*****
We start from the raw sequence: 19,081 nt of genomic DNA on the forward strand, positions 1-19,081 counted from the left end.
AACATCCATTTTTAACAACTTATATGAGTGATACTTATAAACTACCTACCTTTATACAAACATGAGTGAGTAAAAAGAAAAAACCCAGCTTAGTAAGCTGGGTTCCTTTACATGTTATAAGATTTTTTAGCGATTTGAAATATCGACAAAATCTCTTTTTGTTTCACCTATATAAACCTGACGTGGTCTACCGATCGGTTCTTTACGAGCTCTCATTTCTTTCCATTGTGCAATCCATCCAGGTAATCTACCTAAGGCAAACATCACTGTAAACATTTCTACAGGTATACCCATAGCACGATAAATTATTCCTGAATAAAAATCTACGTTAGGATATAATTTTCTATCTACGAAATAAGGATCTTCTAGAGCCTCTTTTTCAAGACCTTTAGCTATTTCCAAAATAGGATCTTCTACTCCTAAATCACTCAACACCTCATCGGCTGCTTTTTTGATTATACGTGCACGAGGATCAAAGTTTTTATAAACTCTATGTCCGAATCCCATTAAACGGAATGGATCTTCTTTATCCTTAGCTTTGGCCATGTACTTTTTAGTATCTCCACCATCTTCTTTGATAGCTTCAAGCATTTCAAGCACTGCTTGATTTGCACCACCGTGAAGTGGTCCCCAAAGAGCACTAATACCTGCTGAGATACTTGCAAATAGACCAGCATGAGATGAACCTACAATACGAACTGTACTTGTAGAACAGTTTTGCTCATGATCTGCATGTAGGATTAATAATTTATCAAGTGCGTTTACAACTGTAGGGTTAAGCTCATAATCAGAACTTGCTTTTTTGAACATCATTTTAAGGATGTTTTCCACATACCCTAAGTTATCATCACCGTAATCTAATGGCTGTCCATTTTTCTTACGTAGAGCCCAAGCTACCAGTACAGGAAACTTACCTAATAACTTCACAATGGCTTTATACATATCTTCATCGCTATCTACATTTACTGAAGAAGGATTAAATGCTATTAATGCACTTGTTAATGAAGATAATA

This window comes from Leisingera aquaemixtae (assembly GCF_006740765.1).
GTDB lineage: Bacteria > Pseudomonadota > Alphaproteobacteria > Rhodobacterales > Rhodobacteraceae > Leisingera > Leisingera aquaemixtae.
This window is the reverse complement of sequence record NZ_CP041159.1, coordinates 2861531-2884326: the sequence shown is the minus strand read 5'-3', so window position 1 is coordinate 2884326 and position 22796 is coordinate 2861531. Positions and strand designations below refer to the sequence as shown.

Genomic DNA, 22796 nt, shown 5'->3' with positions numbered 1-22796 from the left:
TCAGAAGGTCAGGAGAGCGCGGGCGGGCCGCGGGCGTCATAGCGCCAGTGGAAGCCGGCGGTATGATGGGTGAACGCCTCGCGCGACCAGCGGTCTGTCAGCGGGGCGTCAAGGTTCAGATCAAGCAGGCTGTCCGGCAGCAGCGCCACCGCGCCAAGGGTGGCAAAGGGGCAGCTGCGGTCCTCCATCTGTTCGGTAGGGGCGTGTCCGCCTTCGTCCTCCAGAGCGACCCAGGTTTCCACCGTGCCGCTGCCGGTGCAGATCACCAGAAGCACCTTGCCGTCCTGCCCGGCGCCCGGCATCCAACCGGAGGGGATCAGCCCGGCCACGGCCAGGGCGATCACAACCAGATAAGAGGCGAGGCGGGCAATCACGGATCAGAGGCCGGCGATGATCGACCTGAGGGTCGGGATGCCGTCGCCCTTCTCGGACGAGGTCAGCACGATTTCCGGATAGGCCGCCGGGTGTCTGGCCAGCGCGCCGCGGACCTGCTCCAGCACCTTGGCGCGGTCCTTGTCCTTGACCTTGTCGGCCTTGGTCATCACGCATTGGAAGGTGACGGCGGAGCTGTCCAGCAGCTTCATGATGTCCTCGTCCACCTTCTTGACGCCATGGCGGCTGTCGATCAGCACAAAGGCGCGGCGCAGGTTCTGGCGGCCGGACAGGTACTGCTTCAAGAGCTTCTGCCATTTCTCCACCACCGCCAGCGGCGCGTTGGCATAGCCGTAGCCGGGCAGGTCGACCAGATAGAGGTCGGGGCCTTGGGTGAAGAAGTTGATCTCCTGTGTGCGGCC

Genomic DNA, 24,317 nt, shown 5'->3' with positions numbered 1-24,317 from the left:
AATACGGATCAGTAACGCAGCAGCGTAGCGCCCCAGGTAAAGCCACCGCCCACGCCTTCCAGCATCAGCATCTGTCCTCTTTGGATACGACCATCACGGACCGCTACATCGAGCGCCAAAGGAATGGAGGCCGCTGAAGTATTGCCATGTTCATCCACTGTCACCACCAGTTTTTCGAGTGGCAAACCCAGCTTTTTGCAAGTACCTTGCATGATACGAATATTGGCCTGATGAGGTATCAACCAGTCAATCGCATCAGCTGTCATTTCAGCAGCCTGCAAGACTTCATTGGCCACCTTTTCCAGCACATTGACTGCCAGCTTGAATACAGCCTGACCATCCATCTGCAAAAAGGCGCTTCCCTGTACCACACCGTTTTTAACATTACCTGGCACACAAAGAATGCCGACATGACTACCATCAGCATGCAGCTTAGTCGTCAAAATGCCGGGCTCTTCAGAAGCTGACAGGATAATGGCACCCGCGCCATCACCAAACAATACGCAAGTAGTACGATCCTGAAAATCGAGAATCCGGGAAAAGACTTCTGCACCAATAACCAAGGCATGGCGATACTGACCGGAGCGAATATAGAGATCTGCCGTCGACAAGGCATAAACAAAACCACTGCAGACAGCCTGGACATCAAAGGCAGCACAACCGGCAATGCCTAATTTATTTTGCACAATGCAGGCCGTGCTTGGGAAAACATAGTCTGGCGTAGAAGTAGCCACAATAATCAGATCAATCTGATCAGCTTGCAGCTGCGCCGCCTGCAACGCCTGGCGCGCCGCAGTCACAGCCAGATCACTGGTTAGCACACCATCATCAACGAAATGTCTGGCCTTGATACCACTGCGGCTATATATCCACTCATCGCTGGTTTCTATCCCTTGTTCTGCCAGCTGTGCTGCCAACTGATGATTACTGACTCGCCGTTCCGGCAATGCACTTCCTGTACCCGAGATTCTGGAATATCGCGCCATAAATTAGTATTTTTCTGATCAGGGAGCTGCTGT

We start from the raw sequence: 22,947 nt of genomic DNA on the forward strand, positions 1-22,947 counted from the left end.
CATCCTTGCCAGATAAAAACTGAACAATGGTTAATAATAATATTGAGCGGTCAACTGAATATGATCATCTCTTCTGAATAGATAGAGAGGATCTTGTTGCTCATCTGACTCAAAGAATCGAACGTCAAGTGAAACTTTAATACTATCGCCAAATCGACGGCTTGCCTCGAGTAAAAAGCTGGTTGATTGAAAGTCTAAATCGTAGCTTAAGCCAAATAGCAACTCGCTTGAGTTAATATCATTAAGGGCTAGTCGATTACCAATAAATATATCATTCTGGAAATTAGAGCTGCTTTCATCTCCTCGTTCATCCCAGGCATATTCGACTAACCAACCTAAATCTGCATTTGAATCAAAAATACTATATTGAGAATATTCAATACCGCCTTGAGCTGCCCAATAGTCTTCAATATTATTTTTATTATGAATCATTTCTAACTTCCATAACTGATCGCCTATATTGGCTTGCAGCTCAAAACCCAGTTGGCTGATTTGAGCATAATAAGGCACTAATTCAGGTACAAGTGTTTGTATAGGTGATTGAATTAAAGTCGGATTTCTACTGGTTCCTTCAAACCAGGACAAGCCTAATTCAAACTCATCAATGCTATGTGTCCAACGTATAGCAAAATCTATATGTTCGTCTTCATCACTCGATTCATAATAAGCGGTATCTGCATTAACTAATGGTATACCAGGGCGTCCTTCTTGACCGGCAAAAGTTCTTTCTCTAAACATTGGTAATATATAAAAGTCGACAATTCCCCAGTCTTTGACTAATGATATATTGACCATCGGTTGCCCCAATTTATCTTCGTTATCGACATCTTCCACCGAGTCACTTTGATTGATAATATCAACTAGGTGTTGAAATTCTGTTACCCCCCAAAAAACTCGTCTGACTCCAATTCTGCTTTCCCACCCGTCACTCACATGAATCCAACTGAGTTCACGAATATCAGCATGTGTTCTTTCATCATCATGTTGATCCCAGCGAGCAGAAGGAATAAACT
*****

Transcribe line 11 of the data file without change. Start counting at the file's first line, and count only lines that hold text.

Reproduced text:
CATCCTTGCCAGATAAAAACTGAACAATGGTTAATAATAATATTGAGCGGTCAACTGAATATGATCATCTCTTCTGAATAGATAGAGAGGATCTTGTTGCTCATCTGACTCAAAGAATCGAACGTCAAGTGAAACTTTAATACTATCGCCAAATCGACGGCTTGCCTCGAGTAAAAAGCTGGTTGATTGAAAGTCTAAATCGTAGCTTAAGCCAAATAGCAACTCGCTTGAGTTAATATCATTAAGGGCTAGTCGATTACCAATAAATATATCATTCTGGAAATTAGAGCTGCTTTCATCTCCTCGTTCATCCCAGGCATATTCGACTAACCAACCTAAATCTGCATTTGAATCAAAAATACTATATTGAGAATATTCAATACCGCCTTGAGCTGCCCAATAGTCTTCAATATTATTTTTATTATGAATCATTTCTAACTTCCATAACTGATCGCCTATATTGGCTTGCAGCTCAAAACCCAGTTGGCTGATTTGAGCATAATAAGGCACTAATTCAGGTACAAGTGTTTGTATAGGTGATTGAATTAAAGTCGGATTTCTACTGGTTCCTTCAAACCAGGACAAGCCTAATTCAAACTCATCAATGCTATGTGTCCAACGTATAGCAAAATCTATATGTTCGTCTTCATCACTCGATTCATAATAAGCGGTATCTGCATTAACTAATGGTATACCAGGGCGTCCTTCTTGACCGGCAAAAGTTCTTTCTCTAAACATTGGTAATATATAAAAGTCGACAATTCCCCAGTCTTTGACTAATGATATATTGACCATCGGTTGCCCCAATTTATCTTCGTTATCGACATCTTCCACCGAGTCACTTTGATTGATAATATCAACTAGGTGTTGAAATTCTGTTACCCCCCAAAAAACTCGTCTGACTCCAATTCTGCTTTCCCACCCGTCACTCACATGAATCCAACTGAGTTCACGAATATCAGCATGTGTTCTTTCATCATCATGTTGATCCCAGCGAGCAGAAGGAATAAACT